What Is an Air Conveyor?

Jeremy Laukkonen

Air conveyors are a class of material handling devices that use either positive or negative air pressure to move objects from one place to another. The most common type of air conveyor consists of pneumatic pipes containing either high positive air pressure or a vacuum. When solid objects are placed inside these pipes, they are either pushed forward by positive pressure, or sucked along by vacuum. Another type of air conveyor uses positive air pressure to reduce the friction of a surface, making it much easier to move objects over it. This is somewhat similar to an unpowered roller conveyor in that some other force, such as gravity or manual labor, must provide the necessary energy to move an object along this type of conveyor.

Bank drive-thrus often use pneumatic tubes, a type of air conveyor, to transport items from the customer to the teller.
Bank drive-thrus often use pneumatic tubes, a type of air conveyor, to transport items from the customer to the teller.

One type of air conveyor is typically referred to as a pneumatic tube system. These conveyor systems consist of tubes that can be used to move large objects, small parts such as nuts and bolts, and even loose powders. Some of these systems use positive pressure, which involves pushing objects through the tubes with air pressure generated by some type of compressor or blower. The pressure inside these tubes is often six or more times normal atmospheric pressure, depending on the materials the system is designed to move.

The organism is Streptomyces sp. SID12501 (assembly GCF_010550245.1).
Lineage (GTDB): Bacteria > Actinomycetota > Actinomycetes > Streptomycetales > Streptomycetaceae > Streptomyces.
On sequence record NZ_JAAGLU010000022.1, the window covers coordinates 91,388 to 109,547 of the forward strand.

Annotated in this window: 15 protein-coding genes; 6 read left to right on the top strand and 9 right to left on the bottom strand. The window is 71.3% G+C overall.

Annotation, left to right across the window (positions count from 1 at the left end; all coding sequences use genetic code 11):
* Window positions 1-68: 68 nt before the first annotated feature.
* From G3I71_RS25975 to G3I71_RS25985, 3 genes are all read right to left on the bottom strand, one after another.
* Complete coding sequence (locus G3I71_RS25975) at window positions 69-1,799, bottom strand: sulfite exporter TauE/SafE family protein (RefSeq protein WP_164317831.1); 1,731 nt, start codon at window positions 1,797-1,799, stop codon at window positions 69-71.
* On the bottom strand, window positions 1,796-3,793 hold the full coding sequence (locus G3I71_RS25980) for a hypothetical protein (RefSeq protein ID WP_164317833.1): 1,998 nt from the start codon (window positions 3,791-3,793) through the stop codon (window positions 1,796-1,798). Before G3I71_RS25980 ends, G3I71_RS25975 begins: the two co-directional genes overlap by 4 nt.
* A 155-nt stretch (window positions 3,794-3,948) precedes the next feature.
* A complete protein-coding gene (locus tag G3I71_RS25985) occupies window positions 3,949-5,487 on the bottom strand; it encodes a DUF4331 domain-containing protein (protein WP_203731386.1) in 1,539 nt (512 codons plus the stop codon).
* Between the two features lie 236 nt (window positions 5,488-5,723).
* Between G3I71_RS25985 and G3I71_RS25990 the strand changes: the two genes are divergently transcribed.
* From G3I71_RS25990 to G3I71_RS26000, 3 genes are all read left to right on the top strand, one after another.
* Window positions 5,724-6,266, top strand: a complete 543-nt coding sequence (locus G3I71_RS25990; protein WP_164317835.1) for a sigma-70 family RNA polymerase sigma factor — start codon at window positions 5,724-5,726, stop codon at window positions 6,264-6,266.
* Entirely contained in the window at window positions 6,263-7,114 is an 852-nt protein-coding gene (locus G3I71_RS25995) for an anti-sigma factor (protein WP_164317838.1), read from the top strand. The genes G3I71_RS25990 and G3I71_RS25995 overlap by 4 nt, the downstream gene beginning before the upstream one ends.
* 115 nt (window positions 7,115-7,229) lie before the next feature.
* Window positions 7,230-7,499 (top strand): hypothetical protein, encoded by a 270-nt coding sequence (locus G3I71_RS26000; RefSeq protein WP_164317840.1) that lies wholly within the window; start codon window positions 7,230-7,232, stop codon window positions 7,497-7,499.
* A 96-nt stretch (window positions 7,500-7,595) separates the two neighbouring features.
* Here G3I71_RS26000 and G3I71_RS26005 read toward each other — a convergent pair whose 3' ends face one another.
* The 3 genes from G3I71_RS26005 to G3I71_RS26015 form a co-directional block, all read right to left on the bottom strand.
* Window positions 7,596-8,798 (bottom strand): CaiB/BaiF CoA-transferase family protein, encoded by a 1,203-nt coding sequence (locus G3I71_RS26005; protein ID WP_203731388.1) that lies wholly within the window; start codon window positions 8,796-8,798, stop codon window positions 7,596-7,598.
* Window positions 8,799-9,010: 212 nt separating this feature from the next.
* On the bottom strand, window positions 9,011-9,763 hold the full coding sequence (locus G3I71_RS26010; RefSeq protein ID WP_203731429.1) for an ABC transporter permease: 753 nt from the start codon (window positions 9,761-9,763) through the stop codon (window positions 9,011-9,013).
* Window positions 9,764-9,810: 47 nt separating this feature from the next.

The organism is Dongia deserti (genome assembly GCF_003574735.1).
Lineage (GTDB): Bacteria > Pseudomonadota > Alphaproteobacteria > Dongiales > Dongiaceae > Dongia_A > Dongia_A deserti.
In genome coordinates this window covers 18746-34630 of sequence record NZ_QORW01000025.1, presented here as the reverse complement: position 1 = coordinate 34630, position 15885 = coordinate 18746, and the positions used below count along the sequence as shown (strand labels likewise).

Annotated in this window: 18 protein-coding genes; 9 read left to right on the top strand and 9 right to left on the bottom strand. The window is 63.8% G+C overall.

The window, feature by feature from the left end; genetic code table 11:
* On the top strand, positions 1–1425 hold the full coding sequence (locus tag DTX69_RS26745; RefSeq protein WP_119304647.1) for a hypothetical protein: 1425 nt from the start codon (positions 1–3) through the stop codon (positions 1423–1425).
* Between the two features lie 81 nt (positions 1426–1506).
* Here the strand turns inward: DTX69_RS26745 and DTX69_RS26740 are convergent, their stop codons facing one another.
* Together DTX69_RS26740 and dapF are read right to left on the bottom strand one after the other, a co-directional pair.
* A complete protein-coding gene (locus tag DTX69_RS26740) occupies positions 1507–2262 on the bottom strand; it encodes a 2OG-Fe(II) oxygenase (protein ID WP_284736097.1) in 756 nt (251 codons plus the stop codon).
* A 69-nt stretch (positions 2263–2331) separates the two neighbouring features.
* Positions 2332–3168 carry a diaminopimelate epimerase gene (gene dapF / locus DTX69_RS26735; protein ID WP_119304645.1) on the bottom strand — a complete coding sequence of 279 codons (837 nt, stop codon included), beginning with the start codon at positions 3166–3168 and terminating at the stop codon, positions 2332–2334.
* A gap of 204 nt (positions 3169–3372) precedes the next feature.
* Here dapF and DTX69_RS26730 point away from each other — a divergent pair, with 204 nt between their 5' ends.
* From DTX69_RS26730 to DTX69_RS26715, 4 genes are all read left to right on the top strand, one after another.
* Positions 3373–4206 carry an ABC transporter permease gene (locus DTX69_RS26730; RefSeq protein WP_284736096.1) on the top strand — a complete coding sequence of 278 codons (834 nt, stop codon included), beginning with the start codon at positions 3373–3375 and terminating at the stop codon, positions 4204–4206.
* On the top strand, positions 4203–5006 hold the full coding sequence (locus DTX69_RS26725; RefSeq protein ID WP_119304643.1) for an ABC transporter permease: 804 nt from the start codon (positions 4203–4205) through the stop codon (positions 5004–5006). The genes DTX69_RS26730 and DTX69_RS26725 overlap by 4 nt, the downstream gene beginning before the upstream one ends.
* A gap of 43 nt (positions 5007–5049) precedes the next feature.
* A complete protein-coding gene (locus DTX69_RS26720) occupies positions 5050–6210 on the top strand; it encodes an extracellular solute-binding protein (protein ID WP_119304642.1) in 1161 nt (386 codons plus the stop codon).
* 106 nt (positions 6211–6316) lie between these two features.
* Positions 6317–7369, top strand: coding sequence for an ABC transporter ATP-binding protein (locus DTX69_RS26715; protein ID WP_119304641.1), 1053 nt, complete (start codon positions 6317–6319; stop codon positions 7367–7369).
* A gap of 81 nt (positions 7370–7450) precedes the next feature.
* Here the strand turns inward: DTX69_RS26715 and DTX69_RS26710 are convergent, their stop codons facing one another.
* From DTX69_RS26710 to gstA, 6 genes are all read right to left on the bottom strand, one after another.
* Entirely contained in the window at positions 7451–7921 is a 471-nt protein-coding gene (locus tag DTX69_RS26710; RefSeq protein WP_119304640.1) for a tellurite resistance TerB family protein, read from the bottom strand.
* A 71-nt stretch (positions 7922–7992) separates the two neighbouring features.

The other type of pneumatic tube conveyor systems uses vacuum instead of air pressure. In some cases the vacuum is generated at the end of the tube system, though another design involves injecting air into special collars that join lengths of tubes together. These collars contain ring-shaped plenum chambers that force compressed air into the system. The introduction of compressed air through this type of chamber creates a vacuum behind the collar, which can suck objects along, and propel them through the system.

Another category of air conveyor does not use any type of enclosed tube. These devices are sometimes referred to as air tables, and they can perform many of the same jobs that belt and roller conveyors are often used for. There are two different ways that these conveyors work, both of which involve creating a thin layer of pressurized air between the surface of the table and an object that needs to be moved. One method uses ball valves that release pressurized air when they come into contact with heavy objects, while the other makes use of a porous surface that covers a plenum chamber. Both of these methods result in an air conveyor that can allow a worker to move heavy objects with relatively little effort.

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